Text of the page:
On candlelight vigils

The refusal to deal with reality — and I mean hard-tack, material, worldly reality here — is paradoxically the consequence of refusing to deal with spiritual realities. It comes home to us again as the fatuous displays of an affected grief continue in Paris, and sympathetically all over the West, as also in the cells of secular Westernization, elsewhere. Of course, many in the Islamic world are not soi-disant “grieving” at all. They are quietly, and in some places noisily, exulting.

Our media do not like to report that: it contradicts the narrative of “universal values” that, for instance, President Obama was supporting, when he managed to deliver an address on the occasion of the massacre in which, so far as I can count, every single statement was demonstrably false. He is a more extreme case of ideologically-based mental dysfunction; though to be fair to him, President Bush shared many of his delusions, being possessed by the idea that Afghanistan, Iraq, and other countries could be pacified, by means of these same “universal values.” (I notice that, in his moment of shell-shock, President Hollande of France is temporarily freed of them, his mind wandering instead to the promise of some perpetual state of emergency.)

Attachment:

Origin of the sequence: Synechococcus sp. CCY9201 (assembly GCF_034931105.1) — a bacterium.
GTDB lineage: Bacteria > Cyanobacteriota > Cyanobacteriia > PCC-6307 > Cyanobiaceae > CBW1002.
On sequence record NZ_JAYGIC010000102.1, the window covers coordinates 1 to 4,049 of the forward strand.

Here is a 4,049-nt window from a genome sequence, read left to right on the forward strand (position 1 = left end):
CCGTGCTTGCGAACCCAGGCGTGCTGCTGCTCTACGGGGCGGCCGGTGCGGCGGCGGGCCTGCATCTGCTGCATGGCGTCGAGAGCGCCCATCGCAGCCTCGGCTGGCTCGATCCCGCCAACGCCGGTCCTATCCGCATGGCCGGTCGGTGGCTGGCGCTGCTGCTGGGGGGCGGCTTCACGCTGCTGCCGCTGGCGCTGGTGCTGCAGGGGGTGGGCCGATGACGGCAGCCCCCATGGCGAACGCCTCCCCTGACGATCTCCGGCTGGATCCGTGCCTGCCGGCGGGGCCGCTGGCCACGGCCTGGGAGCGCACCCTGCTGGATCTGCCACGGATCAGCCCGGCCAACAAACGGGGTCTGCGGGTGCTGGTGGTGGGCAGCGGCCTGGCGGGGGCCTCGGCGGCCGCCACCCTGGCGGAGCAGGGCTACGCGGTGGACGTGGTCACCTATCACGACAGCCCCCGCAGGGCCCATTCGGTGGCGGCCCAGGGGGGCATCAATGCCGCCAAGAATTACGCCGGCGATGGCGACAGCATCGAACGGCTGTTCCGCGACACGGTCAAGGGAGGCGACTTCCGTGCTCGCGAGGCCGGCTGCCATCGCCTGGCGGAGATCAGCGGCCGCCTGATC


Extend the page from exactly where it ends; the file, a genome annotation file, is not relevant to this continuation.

There is such a thing as human nature, and one might say that it is universal to our species. But “universal human values” are another thing entirely.

For no: down here on Earth the human values are invariably contested. We who live in anno 2015 should be — though we are not — especially familiar with this, having witnessed a radical transformation of values within our own societies over the last few decades. We are not, however, because our new “multicultural” values forbid us to think about such things. As Obama was demonstrating, “we” (I exclude a certain shrinking proportion of the general population) have become immune to the factual.